A group of nearly 100 Scottish architects has called for a major shake-up of the RIAS, claiming the organisation is poorly run, secretive and lacks proper financial accountability
The demands are set out in a stinging letter to Scotland’s professional architects body signed by leading figures including Malcolm Fraser, Charlie Hussey, Chris Platt, Helen Lucas, Jude Barber and Paul Stallan, writing under the banner ‘A New Chapter’.
The letter, sent to RIAS president Stewart Henderson and seen by the AJ, has 92 signatories from both existing members and concerned parties, and is understood to be the third sent by group to the incorporation in recent weeks.
In the document, the group hits out at the ‘self-satisfied torpor and bunkered closed-up-ness that afflicts the RIAS’ and calls for a new ‘culture of openness and inclusivity’.
The letter also asks the RIAS to disclose how much its senior staff are paid in ‘recent wage rises, bonus payments and other financial benefits’ and to explain how the incorporation’s council exercises its responsibility to set staff pay.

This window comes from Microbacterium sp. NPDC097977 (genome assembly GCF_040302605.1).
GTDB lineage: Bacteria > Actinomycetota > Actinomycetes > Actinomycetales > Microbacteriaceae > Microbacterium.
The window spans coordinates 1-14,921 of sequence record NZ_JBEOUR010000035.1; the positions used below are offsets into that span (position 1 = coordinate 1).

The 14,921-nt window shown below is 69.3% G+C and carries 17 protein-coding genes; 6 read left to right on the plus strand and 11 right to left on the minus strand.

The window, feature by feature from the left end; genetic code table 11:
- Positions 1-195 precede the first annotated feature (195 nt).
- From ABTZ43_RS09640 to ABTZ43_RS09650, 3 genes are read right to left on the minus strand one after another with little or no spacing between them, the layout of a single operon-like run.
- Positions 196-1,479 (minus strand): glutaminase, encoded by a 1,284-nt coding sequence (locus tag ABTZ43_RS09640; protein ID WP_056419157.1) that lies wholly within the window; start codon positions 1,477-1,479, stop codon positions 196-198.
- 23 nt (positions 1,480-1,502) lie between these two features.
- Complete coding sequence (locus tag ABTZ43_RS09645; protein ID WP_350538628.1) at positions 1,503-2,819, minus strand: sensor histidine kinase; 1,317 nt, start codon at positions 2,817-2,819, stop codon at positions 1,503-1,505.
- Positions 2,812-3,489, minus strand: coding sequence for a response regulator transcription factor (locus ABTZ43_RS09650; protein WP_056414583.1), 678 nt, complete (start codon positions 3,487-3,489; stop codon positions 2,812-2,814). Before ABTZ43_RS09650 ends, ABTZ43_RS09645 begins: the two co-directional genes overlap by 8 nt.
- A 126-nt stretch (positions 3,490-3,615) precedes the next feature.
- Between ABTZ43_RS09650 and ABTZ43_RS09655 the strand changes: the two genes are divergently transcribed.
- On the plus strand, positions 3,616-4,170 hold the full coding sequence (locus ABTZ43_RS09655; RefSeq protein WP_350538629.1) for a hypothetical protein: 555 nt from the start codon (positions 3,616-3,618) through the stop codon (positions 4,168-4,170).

In addition, the group wants the RIAS to make public a copy of the independent salaries benchmarking review, the full findings of the recent probity review and the results of the independent Governance Review into existing management practices.
The document also states: ‘As government regulation and best practice makes transparency and accountability essential across the Charities Sector, the RIAS appears to have become increasingly secretive and autocratic. We have a president who is not elected by any of us, the general membership – someone who has not even served on council and who, along with our Secretary [Neil Baxter], appears to dictate proceedings.’